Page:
Cooks first report on the New England adventure in English for all our friends and family outside of the Swedish language.

 

Well this is a great start, the new rudder for Ada works excellent and are there seals in Cape look out

 

Leaving Palm Cove Marina on May 9 at 2.30 pm. We have gone throght the routines and the days in Florida have been busy to get everything ship shape. But what might we have forgotten? The tanks are full with diesel and fresh water (in different tanks). And the cooks thoughts are full of grand children. Sad to leave them but we have time to play after this adventure, before we leave on the airplane for Sweden.

 

A little rusty, we decide that the first leg will not be longer than Cape Lookout before anchoring to rest and check up on what might be necessary.

 

We have beautiful sailing and a bit into it we feel right at home again. Ada, our windvane, has a new rudder provided by Hydrovane free of charge since the first was a new model that did not completely meet cruising standards. It works beautifullly. Winds mainly from SSE between 14 and 19 knots.

 

During my sleep the first evening I dream of a large insect on my arm, I fell claws, wake up and there is a tiny cute little bird looking at me. The master of the ship thinks I am talking in my sleep. The little thing is completely exhausted. And unfortunately it dies in the morning. We give it a seamans burial and feel very sad.

 On watch you check out the other boats that show up on the AIS. Warships, pleasure crafts, fishingboats. Dolphins race around the boat and perform some flips it cheers us up. Natures wonders! And the sea, always changing, in shape and color. A large bright blue fish jumps out of the water.

We see some flyfish, one lands on the boat, should I keep it for Sebastian?  No, I let it go overboard. We try to fish but as always no luck.

The gulfstream is helping us along. But sometimes the wind fails and we let the motor help a little. We change course to avoid a thunderstorm, and eventually anchor in Cape Lookout.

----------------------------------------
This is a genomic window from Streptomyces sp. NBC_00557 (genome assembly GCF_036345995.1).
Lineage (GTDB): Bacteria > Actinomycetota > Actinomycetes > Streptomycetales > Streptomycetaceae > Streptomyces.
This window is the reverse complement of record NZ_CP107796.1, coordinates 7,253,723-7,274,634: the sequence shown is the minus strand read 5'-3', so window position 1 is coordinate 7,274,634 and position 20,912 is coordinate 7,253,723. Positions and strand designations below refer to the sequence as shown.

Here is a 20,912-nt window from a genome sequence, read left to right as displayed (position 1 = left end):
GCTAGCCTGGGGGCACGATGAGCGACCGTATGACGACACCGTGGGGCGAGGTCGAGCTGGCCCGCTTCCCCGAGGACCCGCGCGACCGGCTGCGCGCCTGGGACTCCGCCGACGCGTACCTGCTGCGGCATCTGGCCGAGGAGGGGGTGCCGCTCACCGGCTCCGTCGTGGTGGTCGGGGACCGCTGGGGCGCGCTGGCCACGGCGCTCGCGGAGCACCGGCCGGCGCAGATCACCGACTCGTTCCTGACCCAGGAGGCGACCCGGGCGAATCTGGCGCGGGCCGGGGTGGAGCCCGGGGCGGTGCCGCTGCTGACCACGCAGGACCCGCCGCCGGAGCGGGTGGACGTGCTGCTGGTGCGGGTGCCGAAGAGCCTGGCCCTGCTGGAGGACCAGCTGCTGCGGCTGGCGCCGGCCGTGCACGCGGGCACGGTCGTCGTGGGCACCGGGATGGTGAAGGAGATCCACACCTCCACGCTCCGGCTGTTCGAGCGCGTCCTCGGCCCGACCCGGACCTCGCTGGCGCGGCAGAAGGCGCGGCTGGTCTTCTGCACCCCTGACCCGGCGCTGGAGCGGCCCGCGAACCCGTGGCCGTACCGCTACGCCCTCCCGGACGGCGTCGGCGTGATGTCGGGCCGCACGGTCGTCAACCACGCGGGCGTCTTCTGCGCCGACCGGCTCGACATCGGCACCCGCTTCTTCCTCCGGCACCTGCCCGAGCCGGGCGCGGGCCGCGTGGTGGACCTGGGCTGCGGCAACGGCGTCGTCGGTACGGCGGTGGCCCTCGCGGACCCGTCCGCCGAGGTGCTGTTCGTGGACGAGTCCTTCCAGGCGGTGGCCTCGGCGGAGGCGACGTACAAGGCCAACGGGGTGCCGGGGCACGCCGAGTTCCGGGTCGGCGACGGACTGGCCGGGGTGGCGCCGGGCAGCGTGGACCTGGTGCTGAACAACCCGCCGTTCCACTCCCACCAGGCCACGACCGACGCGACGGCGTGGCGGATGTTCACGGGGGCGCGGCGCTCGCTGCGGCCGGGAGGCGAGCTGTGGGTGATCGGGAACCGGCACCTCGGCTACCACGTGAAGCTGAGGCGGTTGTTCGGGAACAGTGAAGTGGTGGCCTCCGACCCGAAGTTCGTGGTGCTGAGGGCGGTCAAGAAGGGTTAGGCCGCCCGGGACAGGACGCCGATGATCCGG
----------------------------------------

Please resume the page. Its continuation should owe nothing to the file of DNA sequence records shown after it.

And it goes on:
A most beautiful anchorage, some other boats but still room for a quiet spot on your own.

Admiring the scenery I see the surface break. Oh what was that, a large head, a diver? No.

How strange are there really seals here? -Hey Per there are seals here isn’t that strange so far south? – A seal? Are you sure? Well either that or a huge turtle but no it was so big it must have been a seal. When it shows up closer we can determine that it is a turtle because we see the round flat back under water. It id HUGE, the largest we have ever seen and it is not alone, we see at least one more.

 

The weather reports warning! We decide on ICW. The master’s outbreak. The cook’s revenge on soilers

 

We need to go to Canada and clear in, in order to get a new cruising permit for a year as we reenter the US, We have been issued a clear out permit from the Customs and Border Protection and have to get out of the country without landing. We are allowed to anchor on the way. And seek emergency harbor.

Our goal is to get to Canada as soon as possible and stay only a short time so that we can take it easy and relax and see as much as we want to in a tourist pace on the way down the east coast of US.

Well the weather reports issue warnings regarding frequent thunderstorms and all together unpleasant weather. We decide to enter ICW which will at least allow us to move north even if we need to motor mostly.